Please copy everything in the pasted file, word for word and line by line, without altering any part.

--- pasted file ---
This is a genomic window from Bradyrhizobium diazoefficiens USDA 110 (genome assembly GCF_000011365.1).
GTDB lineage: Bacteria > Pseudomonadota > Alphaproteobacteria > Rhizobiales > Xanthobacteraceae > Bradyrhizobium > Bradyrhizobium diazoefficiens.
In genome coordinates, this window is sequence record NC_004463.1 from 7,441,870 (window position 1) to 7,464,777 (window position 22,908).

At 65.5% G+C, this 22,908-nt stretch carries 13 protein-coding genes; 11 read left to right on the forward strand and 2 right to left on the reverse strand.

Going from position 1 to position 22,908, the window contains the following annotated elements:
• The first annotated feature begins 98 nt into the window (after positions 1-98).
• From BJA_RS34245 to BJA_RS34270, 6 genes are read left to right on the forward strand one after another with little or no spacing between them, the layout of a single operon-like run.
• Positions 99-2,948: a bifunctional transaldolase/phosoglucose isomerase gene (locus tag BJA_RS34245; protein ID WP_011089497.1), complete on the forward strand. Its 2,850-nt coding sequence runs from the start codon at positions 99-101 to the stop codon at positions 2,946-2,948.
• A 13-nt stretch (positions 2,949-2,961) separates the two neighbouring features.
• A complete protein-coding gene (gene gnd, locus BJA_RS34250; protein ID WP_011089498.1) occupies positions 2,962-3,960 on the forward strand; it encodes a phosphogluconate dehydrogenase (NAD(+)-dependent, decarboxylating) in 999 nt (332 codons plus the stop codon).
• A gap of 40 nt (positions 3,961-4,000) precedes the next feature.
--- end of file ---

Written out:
This is a genomic window from Bradyrhizobium diazoefficiens USDA 110 (genome assembly GCF_000011365.1).
GTDB lineage: Bacteria > Pseudomonadota > Alphaproteobacteria > Rhizobiales > Xanthobacteraceae > Bradyrhizobium > Bradyrhizobium diazoefficiens.
In genome coordinates, this window is sequence record NC_004463.1 from 7,441,870 (window position 1) to 7,464,777 (window position 22,908).

At 65.5% G+C, this 22,908-nt stretch carries 13 protein-coding genes; 11 read left to right on the forward strand and 2 right to left on the reverse strand.

Going from position 1 to position 22,908, the window contains the following annotated elements:
• The first annotated feature begins 98 nt into the window (after positions 1-98).
• From BJA_RS34245 to BJA_RS34270, 6 genes are read left to right on the forward strand one after another with little or no spacing between them, the layout of a single operon-like run.
• Positions 99-2,948: a bifunctional transaldolase/phosoglucose isomerase gene (locus tag BJA_RS34245; protein ID WP_011089497.1), complete on the forward strand. Its 2,850-nt coding sequence runs from the start codon at positions 99-101 to the stop codon at positions 2,946-2,948.
• A 13-nt stretch (positions 2,949-2,961) separates the two neighbouring features.
• A complete protein-coding gene (gene gnd, locus BJA_RS34250; protein ID WP_011089498.1) occupies positions 2,962-3,960 on the forward strand; it encodes a phosphogluconate dehydrogenase (NAD(+)-dependent, decarboxylating) in 999 nt (332 codons plus the stop codon).
• A gap of 40 nt (positions 3,961-4,000) precedes the next feature.